Topics: Improved, type-aware static analyser and Partial type inference

This week was spent on further improvements to the new SA, and making it complete (i.e. making it cover all instructions). The new static analysis is not yet ready, but for supported subset of instructions it is available on devel branch, hidden behind --new-sa option.

To see the new SA in action download Viua VM, compile it, and use ./build/bin/vm/asm --new-sa on files from the ./sample/static_analysis directory.

Improved, type-aware static analyser

The new SA does not only track register use and warn about leaving values unused, or using uninitialised registers (which the old SA was capable of). It is now also aware of the type of values stored in the registers and is able to catch some errors arising due to use of incorrect type combinations (e.g. shifting bits by a text value, instead of an integer value).

Compile-time type errors

Catching type errors at compile time (which the new SA is capable of) is another feature of Viua that is intended to improve the reliability of the code that runs on the VM.

Without static type checking all type error detection is deferred until runtime, when it is sometimes to late to do something about them. With static type checking some type errors can be caught at compile-time which means that invalid programs will not even compile, and, as an effect, will not get the chance to be run and crash.

Types are attached to values by "constructor instructions" (istore, text, vec, etc.) and then are carried with values during the usual value-movement analysis.

Basic type system

The fact that SA was made type-aware means that the type system of Viua now manifests at compile time. It also means that, due to the fact that it is actually being used to analyse and verify correctness of Viua VM programs, it might prove useful to spend some time defining and describing it.

The type-aware SA also serves as a basic documentation for the inputs taken and outputs produced by all instructions, since the SA by necessity codifies all these rules. Without a doubt, though, such a documentation would be more approachable in a form of typical documentation (a human-readable English text, instead of a piece of C++ code).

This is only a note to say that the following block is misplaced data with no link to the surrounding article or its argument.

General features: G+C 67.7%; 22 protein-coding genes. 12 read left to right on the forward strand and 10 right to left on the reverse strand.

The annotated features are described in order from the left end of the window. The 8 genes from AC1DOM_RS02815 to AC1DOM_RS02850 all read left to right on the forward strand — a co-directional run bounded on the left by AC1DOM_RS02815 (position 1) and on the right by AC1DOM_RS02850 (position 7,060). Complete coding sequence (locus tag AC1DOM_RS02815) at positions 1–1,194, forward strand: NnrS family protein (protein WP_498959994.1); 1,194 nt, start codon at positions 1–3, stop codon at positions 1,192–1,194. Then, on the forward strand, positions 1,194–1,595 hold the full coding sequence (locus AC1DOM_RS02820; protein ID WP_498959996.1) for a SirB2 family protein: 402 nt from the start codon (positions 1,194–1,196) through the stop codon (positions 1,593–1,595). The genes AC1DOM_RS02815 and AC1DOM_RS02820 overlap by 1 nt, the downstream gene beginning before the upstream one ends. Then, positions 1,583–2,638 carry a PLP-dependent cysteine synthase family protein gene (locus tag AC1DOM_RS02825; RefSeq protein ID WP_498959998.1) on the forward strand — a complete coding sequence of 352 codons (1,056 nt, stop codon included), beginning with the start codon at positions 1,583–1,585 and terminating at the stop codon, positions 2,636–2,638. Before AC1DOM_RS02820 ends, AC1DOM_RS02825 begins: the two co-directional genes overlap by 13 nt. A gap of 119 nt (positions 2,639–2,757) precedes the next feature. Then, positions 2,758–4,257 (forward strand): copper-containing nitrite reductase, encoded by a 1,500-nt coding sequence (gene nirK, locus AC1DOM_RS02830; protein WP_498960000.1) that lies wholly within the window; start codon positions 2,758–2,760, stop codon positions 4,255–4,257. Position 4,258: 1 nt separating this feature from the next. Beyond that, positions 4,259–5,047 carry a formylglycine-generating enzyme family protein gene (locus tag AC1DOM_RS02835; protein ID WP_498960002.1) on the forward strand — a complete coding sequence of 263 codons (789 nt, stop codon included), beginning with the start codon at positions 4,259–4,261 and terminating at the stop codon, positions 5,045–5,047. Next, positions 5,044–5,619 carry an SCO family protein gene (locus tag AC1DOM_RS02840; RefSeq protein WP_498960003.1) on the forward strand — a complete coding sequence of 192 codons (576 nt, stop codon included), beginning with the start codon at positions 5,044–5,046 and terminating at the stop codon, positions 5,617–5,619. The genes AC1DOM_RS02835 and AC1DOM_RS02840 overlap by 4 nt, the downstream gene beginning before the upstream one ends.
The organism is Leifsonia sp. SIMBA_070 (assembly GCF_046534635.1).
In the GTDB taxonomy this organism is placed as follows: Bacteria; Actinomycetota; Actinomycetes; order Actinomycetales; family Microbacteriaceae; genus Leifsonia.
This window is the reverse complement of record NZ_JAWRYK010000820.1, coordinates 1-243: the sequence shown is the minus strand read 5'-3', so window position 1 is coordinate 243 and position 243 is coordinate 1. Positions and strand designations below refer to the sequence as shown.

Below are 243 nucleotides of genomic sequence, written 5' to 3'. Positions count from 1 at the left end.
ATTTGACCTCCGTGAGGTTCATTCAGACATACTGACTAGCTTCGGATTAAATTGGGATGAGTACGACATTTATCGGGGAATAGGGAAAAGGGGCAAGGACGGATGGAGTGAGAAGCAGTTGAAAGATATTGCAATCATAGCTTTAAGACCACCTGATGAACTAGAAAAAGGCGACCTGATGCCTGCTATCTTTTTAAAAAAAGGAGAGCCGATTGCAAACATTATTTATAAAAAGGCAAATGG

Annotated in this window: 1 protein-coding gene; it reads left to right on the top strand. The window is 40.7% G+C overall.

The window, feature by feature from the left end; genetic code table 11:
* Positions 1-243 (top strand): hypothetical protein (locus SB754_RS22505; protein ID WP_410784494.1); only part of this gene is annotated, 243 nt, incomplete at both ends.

Partial type inference

Sometimes values are being defined by instructions that are not in the "constructor instructions" group, and in such cases, it is not immediately obvious what type a value has. The SA does not bail and complain but instead tries to deduce what type the value is.

The inferencer used by the SA is quite primitive.


It looks at the instructions used to manipulate the value, and combines this with the assumptions it has about the types of instructions' operands to infer what type the value contained in registers used as operands has.

For example, if a value with previously undefined type is used as an input to the iinc instruction the inferencer will assign it the integer type, and if it is used as an operand of texteq instruction the inferencer will decide that the type of the value is text.


The second piece of information the inferencer deduces is the "pointerness". Basically, a type may exist in two variants: X or pointer to X. Accessing values by-pointer requires using a different access mode than the default direct one.

The SA ensures that the values are accessed using correct modes; it does not allow using pointers as direct values which is an error. By analysing the access mode used to fetch values from registers the inferencer is able to deduce the pointerness of a value.

The inferencer is able to deduce the full type of a value (the basic type plus pointerness) in two steps, if needed. It may deduce pointerness without the basic type if the value as accessed as a pointer by an instruction that has no assumptions about basic types (e.g. print, or vpush for pushed operands).